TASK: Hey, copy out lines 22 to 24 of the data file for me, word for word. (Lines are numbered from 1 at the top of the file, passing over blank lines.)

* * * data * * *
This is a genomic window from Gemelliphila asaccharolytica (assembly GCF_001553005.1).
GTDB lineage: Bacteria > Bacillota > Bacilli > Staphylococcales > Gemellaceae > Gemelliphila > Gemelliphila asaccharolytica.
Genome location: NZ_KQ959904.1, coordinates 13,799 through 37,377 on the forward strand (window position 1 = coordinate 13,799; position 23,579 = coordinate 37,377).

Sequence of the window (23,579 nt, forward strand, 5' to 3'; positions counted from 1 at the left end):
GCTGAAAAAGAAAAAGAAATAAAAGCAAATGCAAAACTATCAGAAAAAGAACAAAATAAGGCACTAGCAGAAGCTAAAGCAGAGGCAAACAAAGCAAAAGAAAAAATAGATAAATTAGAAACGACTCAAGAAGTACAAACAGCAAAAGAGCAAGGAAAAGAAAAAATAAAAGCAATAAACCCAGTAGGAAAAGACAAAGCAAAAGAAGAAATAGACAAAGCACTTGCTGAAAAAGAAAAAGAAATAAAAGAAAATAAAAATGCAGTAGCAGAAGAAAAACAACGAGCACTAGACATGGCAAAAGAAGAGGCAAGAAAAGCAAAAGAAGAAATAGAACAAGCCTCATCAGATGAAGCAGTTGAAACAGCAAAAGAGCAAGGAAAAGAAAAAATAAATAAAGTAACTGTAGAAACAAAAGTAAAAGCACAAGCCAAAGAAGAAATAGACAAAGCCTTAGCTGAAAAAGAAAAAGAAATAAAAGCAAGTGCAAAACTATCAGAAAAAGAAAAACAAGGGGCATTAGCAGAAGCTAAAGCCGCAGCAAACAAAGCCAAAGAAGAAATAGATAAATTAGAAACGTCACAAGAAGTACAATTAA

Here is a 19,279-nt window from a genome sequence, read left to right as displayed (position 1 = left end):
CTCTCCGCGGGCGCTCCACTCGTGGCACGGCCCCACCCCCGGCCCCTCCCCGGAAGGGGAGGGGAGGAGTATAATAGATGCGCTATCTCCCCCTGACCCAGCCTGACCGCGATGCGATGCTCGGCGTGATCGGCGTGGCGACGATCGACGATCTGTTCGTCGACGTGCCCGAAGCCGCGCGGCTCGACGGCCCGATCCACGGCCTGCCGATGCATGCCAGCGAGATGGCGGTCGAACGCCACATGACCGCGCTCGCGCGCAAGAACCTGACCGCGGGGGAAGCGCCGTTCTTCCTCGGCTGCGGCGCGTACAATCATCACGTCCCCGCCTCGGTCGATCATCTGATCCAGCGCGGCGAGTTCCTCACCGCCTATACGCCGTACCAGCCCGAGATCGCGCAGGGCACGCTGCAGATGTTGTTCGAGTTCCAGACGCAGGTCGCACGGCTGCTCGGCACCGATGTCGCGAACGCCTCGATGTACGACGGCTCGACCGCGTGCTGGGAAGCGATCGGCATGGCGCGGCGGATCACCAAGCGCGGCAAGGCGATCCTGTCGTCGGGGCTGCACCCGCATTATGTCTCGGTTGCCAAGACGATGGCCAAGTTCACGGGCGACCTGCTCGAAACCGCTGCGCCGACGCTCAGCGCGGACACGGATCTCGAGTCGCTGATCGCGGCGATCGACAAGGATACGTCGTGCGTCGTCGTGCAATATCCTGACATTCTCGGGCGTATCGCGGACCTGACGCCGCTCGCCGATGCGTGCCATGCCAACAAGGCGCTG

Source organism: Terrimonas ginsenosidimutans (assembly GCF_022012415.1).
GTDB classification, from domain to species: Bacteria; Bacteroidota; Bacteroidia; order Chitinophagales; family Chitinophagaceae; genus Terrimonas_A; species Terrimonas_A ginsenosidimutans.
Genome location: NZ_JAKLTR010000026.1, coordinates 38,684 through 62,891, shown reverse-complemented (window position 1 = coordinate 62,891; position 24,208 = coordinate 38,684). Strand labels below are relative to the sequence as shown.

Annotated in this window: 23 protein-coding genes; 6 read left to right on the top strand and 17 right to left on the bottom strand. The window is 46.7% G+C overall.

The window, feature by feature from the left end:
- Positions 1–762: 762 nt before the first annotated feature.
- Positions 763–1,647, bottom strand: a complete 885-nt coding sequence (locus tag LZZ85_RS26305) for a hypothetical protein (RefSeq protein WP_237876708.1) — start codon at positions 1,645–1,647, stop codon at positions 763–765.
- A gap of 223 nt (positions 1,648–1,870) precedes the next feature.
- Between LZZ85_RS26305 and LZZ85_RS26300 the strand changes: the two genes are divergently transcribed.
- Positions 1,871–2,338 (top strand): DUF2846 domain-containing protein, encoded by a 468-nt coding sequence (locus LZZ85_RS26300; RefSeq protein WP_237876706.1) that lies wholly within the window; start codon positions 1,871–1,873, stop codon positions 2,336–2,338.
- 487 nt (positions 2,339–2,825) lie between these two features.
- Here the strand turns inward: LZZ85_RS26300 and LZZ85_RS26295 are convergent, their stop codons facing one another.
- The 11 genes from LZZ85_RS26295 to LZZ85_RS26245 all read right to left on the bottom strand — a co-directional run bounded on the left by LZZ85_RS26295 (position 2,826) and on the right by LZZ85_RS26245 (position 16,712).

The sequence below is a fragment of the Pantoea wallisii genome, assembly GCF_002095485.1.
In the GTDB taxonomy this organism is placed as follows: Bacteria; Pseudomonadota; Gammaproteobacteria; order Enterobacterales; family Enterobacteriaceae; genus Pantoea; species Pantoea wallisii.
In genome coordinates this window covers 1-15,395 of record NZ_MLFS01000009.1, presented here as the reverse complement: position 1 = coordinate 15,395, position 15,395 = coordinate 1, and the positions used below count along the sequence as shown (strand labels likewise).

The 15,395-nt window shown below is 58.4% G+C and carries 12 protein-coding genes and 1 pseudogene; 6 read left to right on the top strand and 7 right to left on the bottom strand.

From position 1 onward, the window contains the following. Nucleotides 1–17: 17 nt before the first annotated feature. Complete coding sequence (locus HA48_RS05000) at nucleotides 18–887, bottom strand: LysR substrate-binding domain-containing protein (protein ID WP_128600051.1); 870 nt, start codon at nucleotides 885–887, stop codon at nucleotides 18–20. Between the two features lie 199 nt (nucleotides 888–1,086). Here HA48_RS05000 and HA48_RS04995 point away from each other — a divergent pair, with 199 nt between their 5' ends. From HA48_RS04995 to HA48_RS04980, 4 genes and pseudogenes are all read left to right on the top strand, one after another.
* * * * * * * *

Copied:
In the GTDB taxonomy this organism is placed as follows: Bacteria; Pseudomonadota; Gammaproteobacteria; order Enterobacterales; family Enterobacteriaceae; genus Pantoea; species Pantoea wallisii.
In genome coordinates this window covers 1-15,395 of record NZ_MLFS01000009.1, presented here as the reverse complement: position 1 = coordinate 15,395, position 15,395 = coordinate 1, and the positions used below count along the sequence as shown (strand labels likewise).

The 15,395-nt window shown below is 58.4% G+C and carries 12 protein-coding genes and 1 pseudogene; 6 read left to right on the top strand and 7 right to left on the bottom strand.